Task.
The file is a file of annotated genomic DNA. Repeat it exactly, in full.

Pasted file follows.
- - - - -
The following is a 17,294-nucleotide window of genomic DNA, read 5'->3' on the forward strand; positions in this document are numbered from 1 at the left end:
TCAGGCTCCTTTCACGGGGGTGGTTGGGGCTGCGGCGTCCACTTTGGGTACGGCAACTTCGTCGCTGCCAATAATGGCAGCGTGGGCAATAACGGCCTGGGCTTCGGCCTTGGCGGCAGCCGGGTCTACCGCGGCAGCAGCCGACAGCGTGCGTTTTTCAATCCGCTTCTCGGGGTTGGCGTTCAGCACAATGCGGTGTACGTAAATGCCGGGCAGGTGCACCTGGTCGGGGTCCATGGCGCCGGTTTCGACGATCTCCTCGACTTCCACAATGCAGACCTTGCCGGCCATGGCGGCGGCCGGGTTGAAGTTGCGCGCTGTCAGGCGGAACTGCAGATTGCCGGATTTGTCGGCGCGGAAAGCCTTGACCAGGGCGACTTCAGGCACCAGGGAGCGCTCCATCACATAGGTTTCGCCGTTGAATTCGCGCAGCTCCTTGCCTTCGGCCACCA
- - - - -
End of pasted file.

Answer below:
The following is a 17,294-nucleotide window of genomic DNA, read 5'->3' on the forward strand; positions in this document are numbered from 1 at the left end:
TCAGGCTCCTTTCACGGGGGTGGTTGGGGCTGCGGCGTCCACTTTGGGTACGGCAACTTCGTCGCTGCCAATAATGGCAGCGTGGGCAATAACGGCCTGGGCTTCGGCCTTGGCGGCAGCCGGGTCTACCGCGGCAGCAGCCGACAGCGTGCGTTTTTCAATCCGCTTCTCGGGGTTGGCGTTCAGCACAATGCGGTGTACGTAAATGCCGGGCAGGTGCACCTGGTCGGGGTCCATGGCGCCGGTTTCGACGATCTCCTCGACTTCCACAATGCAGACCTTGCCGGCCATGGCGGCGGCCGGGTTGAAGTTGCGCGCTGTCAGGCGGAACTGCAGATTGCCGGATTTGTCGGCGCGGAAAGCCTTGACCAGGGCGACTTCAGGCACCAGGGAGCGCTCCATCACATAGGTTTCGCCGTTGAATTCGCGCAGCTCCTTGCCTTCGGCCACCA